Yoga vs Antidepressants: Defining Workplace Burnout Over Mental Health Issues


Montefiore's Carol A. Bernstein, MD, discusses the role of psychiatry specialists in discerning their colleagues' need for mental health care or resolutions to burnout.

National surveys estimate that nearly half of all US physicians reported feelings of burnout in their workplace during 2021—an ever-climbing rate during the second year of the COVID-19 pandemic that, given the state of systemic and staffing turbulence, may again increase after 2022.

But with self-reported burnout continuing to rise amid similar pandemic-driven disarray in the field of psychiatry, one expert is emphasizing the need to clearly define the differences between burnout and mental health disorders.

In an interview with HCPLive during the American Psychiatric Association (APA) 2022 Annual Meeting in New Orleans last week, Carol A. Bernstein, MD, a psychiatrist and vice chair for faculty development and wellbeing with Montefiore Health System, discussed the overuse of phrases including “wellbeing” and “burnout” in relation to mental health issues including anxiety and depression.

“Burnout generally is considered to be an individual’s response to systemic challenges—but it’s an individual response to the system,” Bernstein explained. “And we all bring to the system our own particular vulnerabilities.”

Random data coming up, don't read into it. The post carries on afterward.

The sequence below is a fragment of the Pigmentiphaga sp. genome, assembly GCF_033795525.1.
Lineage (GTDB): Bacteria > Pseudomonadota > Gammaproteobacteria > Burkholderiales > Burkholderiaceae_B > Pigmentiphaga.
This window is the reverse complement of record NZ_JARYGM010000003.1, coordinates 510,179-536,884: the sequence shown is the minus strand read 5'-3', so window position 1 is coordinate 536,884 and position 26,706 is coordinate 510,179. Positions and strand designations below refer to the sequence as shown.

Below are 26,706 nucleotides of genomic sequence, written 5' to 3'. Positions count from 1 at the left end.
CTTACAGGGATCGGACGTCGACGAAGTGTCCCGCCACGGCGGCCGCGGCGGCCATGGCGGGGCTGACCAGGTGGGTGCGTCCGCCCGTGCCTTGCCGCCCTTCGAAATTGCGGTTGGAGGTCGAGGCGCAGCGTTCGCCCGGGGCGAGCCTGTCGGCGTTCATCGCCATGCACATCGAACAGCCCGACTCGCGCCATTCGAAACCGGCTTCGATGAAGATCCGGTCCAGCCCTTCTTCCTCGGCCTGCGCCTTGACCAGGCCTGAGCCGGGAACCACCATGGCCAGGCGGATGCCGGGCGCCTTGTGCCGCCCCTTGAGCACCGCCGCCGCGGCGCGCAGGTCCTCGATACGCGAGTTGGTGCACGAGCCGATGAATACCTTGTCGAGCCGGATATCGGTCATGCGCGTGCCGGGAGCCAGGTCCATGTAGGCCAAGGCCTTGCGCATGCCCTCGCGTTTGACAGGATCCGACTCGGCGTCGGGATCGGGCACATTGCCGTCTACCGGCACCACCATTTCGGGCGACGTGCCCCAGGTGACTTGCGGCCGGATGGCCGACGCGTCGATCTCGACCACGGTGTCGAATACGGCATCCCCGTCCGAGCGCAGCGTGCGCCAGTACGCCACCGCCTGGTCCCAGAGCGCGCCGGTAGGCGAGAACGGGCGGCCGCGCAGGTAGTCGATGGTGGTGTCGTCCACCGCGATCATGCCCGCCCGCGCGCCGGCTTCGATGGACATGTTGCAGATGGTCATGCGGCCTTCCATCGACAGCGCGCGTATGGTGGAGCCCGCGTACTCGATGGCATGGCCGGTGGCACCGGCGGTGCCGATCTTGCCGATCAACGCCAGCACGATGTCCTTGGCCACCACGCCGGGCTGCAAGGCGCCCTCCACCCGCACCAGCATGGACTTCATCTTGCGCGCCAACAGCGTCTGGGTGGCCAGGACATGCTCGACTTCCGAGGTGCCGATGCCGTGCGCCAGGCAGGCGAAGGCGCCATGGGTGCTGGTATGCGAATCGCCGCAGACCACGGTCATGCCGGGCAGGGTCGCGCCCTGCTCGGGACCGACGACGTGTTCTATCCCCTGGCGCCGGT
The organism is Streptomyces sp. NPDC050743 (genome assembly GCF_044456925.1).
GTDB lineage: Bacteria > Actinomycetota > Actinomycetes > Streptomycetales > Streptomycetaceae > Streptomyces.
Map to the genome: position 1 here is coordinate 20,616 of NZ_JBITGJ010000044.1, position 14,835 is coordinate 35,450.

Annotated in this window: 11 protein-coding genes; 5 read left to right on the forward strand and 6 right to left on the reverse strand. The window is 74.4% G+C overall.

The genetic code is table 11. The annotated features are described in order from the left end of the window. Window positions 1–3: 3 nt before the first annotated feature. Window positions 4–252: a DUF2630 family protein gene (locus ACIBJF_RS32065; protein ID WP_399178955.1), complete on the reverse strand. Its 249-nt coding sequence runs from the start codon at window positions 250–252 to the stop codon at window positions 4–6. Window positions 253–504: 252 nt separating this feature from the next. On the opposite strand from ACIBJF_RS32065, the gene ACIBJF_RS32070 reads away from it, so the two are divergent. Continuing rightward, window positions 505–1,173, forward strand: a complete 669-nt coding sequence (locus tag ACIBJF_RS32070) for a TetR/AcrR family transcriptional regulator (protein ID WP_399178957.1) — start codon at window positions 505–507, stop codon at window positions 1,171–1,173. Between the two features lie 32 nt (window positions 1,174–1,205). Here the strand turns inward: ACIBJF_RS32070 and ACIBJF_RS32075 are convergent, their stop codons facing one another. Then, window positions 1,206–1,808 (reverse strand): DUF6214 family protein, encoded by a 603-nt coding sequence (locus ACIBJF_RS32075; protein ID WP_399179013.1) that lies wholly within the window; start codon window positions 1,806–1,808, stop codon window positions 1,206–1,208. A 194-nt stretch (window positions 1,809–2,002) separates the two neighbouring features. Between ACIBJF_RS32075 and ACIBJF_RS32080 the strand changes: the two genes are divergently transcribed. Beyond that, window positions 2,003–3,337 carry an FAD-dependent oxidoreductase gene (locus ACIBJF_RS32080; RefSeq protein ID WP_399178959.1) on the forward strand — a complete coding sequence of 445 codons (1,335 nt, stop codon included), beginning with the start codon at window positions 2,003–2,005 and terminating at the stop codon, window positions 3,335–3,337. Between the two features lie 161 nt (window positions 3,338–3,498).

Burnout is not equivalent to mental health, Bernstein said; rather, the 2 overlap only in particular circumstances. The issues within health care-related burnout are systemic: clinicians’ complaints around electronic health record compliance, shortened length-of-stays, increasing complexities of medical illnesses or the ability to constantly measure the means of health care. All these issues may drive a sense of burnout, which is generally attributable to them losing sight of the importance of their work.

“If you’re burned out, even if you’re not struggling with another mental health condition…what COVID’s done to an extent is (make) the work so hard and so challenging, and there’s so many other issues involved with it, that we lose our capacity to feel compassion for ourselves, to take care of ourselves,” Bernstein said. “And if we don’t do that, we can’t do a good job of taking care of our patients.”

Bernstein stressed the need for psychiatry specialists to become leaders in distinguishing between burnout and mental health conditions among their colleagues—and to help adequately refer and treat those who are affected by either.

“Psychiatry needs to stand at the interface, because we understand what symptoms and what conditions really need mental health interventions, and which need redesign of the EMR, issues in the workplace, more control and autonomy, new leave policies—all of which are really important,” Bernstein said. “But we really need to focus on getting good access to mental health services for the work force.”

Lastly, Bernstein discussed the effect of industry-borne stigma and a lack fo parity on current efforts to curb increasing rates of burnout and mental health conditions.

“The inequities in reimbursement mean that the providers don’t accept the insurance, there aren’t enough providers in the first place, so nobody can get to the care,” she explained. “And it’s often very confusing for people to know what they need: do you need a counselor? Do you need family treatment? Do you need peer-to-peer support? Do you need psychotherapy and medication?”

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